Among patients diagnosed with panic disorder, between 19% to 56% have been estimated to be current smokers (Zvolensky, Feldner, Leen-Feldner, & McLeish, 2005). There tend to be fewer current smokers among people with other anxiety disorders, such as social phobia and obsessive-compulsive disorder (Lasser et al., 2000). Researchers have found that predispositions to panic, such as anxiety sensitivity (i.e., fear of anxiety), might moderate the association between smoking and panic disorder. This week’s ASHES describes an integrative model, created by Zvolensky and Bernstein (2005), that depicts the relationship between panic disorder and smoking. The next ASHES issue will review research that examines one component of this model: the impact of the physical concerns aspect of anxiety sensitivity on the association between smoking status and panic psychopathology.
Research by Zvolensky and colleagues suggests that anxiety sensitivity might moderate the relationship between smoking status and panic disorder. For example, although smokers and nonsmokers with a history of panic disorder exhibit similar anxiety and physiological responsivity to a panic attack, smokers require more time to recover from emotional disturbance: smokers with panic disorder report experiencing significantly more intense anxiety symptoms and interview-based severity ratings of panic symptoms than nonsmokers with panic disorder (Zvolensky et al., 2004). Similarly, Zvolensky and colleagues (2003) found that daily smokers with higher levels of anxiety sensitivity were at greater risk for panic disorders than smokers with low anxiety sensitivity. The influence of anxiety sensitivity is especially visible during cessation attempts. Smokers with high anxiety sensitivity have reported increased intensity of anxiety-related withdrawal symptoms during the first week of their most recent quit attempt (Zvolensky et al., 2005). Similarly, Brown, Kahler, Zvolensky, Lejuez, and Ramsey (2001) found that anxiety sensitivity increased the likelihood of lapsing within one week of quitting.
Zvolensky and Bernstein (2005) created an integrative model (see Figure 1) to depict their hypothesized relationship between panic disorder and smoking. This model suggests that, in most cases, smoking follows panic psychopathology. As anxiety symptoms worsen, the researchers predict that individuals will attempt to manage their mood with smoking; the researchers speculate that for a short period smoking will curb negative affect. However, after an extended duration, smoking might lead to intensified aversive internal cues, (i.e., bodily sensations) resulting in increased anxiety. This possible surge in panic-spectrum psychopathology could augment some individuals’ motivation to quit and initiate a cessation attempt. Unfortunately, the subsequent withdrawal symptoms might once again trigger more intense anxiety symptoms, prompting individuals to return to smoking. According to the hypothesized integrative model, panic-vulnerable individuals can find themselves in a forward-feed cycle in which they utilize smoking to manage anxiety, which can paradoxically lead to greater risk for long-term panic problems.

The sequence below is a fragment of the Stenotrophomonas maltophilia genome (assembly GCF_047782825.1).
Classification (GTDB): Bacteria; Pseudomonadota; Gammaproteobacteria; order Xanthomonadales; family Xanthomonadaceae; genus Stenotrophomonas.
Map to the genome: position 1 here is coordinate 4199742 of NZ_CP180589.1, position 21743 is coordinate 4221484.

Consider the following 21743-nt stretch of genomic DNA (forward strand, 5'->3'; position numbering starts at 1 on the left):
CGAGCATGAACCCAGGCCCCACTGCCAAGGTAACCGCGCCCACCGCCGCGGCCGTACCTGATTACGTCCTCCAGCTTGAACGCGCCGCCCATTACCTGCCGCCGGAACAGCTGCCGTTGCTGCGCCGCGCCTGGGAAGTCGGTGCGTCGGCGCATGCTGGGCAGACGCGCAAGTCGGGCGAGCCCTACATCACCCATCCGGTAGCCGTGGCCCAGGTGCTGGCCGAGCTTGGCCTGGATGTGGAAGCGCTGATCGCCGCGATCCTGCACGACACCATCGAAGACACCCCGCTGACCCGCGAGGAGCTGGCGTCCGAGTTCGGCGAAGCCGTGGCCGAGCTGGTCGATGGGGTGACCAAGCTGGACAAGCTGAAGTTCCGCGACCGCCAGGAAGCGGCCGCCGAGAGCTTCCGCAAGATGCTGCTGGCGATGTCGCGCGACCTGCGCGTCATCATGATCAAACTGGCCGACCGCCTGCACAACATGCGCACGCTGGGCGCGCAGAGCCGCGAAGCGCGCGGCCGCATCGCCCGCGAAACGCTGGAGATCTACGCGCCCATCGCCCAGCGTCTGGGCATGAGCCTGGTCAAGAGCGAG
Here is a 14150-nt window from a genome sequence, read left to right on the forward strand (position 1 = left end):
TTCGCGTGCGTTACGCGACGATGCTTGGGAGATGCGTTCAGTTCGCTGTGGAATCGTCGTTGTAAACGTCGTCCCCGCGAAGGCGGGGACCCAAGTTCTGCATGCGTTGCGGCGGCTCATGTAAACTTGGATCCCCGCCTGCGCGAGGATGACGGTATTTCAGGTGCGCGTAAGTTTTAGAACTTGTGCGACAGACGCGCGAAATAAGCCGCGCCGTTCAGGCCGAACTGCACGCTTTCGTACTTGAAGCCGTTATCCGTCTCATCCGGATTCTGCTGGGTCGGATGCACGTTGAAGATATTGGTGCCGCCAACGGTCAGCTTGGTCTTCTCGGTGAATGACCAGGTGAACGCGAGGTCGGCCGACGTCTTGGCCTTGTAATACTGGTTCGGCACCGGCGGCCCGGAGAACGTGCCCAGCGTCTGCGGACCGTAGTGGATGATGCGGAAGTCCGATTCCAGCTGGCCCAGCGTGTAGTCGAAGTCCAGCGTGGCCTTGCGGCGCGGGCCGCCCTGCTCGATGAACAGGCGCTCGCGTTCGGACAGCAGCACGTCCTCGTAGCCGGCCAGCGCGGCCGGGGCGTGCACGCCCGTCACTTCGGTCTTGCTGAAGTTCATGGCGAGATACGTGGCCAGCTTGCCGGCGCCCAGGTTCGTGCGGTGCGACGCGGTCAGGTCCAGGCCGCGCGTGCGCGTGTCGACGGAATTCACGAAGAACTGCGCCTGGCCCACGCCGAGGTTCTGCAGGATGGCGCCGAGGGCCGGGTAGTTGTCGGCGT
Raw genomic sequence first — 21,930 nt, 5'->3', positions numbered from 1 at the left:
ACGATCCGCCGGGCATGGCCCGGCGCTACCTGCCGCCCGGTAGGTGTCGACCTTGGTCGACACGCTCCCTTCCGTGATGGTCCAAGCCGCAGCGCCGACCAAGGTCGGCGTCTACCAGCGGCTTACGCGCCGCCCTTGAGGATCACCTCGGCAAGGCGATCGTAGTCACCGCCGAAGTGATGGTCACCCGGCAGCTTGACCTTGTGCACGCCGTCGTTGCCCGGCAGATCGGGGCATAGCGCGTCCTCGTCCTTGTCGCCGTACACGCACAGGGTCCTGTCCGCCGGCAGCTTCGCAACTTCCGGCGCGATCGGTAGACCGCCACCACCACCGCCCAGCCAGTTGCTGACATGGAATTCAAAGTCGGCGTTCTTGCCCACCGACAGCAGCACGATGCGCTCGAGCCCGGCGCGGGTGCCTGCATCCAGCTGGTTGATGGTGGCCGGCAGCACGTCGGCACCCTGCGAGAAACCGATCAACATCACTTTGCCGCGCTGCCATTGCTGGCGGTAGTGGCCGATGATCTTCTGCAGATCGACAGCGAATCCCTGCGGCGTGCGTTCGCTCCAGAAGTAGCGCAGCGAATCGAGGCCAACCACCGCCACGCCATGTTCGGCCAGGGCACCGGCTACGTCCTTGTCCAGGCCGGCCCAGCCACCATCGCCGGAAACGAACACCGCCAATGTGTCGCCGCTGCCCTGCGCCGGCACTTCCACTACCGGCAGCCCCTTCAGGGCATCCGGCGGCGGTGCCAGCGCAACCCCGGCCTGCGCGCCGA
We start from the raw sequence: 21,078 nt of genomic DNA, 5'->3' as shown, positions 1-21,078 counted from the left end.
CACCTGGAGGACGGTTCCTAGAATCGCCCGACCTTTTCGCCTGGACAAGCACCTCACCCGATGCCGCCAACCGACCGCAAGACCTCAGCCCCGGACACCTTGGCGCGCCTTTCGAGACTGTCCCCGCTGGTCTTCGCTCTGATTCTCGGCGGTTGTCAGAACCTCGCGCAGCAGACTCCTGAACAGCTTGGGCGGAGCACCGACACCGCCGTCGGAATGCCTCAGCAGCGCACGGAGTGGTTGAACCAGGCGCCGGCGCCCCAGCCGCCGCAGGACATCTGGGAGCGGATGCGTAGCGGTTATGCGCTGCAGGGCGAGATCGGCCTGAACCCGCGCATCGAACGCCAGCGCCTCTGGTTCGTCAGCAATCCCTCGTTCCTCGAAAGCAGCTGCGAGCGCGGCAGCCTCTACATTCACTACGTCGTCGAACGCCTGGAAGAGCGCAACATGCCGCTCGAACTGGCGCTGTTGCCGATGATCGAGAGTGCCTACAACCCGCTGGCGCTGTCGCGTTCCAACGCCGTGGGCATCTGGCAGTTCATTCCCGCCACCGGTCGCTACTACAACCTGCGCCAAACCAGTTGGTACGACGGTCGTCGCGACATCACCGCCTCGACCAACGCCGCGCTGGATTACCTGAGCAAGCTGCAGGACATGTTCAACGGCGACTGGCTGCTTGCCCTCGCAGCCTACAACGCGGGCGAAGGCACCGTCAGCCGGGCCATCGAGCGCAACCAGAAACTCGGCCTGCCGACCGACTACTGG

Zvolensky and Bernstein’s integrative model clearly organizes their hypothesized relationship between smoking and panic psychopathology. Further research is needed, however, to examine the temporal patterns and causal associations among various facets of the model. For example, Zvolensky and Bernstein propose that anxiety symptoms often appear first, but diagnostic studies have indicated that smoking begins between the ages of 15 and 20 years and the median age of onset of panic disorder is 24 years. More work is necessary to understand the chronology of these developments and the ways in which timing influences the proposed cycle. The next ASHES will examine how the specific dimension of anxiety sensitivity, physical concerns, moderates the intricate relationship between panic symptoms and smoking.
Figure 1. Hypothesized forward-feed smoking-maintenance and panic-risk cycle among panic-vulnerable tobacco users (Zvolensky & Bernstein, 2005)
What do you think? Comments can be addressed to Sara Kaplan.
Brown, R. A., Kahler, C. W., Zvolensky, M. J., Lejuez, C. W., & Ramsey, S. E. (2001). Anxiety sensitivity: Relationship to negative affect smoking and smoking cessation in smokers with past major depressive disorder. Addictive Behaviors, 26, 887-899.
Lasser, K., Boyd, J. W., Woolhandler, S., Himmelstein, D. U., McCormick, D., & Bor, D. H. (2000). Smoking and mental illness: A population-based prevalence study. Journal of the American Medical Association 284, 2606-2610.
Zvolensky, M. J., & Bernstein, A. (2005). Cigarette smoking and panic psychopathology. Current Directions in Psychological Science 14(6), 301-305.
Zvolensky, M. J., Feldner, M. T., Leen-Feldner, E. W., & McLeish, A. C. (2005). Smoking and panic attacks, panic disorder, and agoraphobia: A review of the empirical literature Clinical Psychology Review, 25, 761-789.
Zvolensky, M. J., Kotov, R., Antipova, A. V., & Schmidt, N. B. (2003). Cross cultural evaluation of smokers risk for panic and anxiety pathology: A test in a Russian epidemiological sample. Behaviour Research and Therapy 41, 1199-1215.
Zvolensky, M. J., Leen-Feldner, E. W., Felder, M. T., Bonn-Miller, M. O., Lejuez, C. W., Kahler, C. W., et al. (2004). Emotional responding to biological challenge as a function of panic disorder and smoking Journal of Anxiety Disorders, 18, 19-32.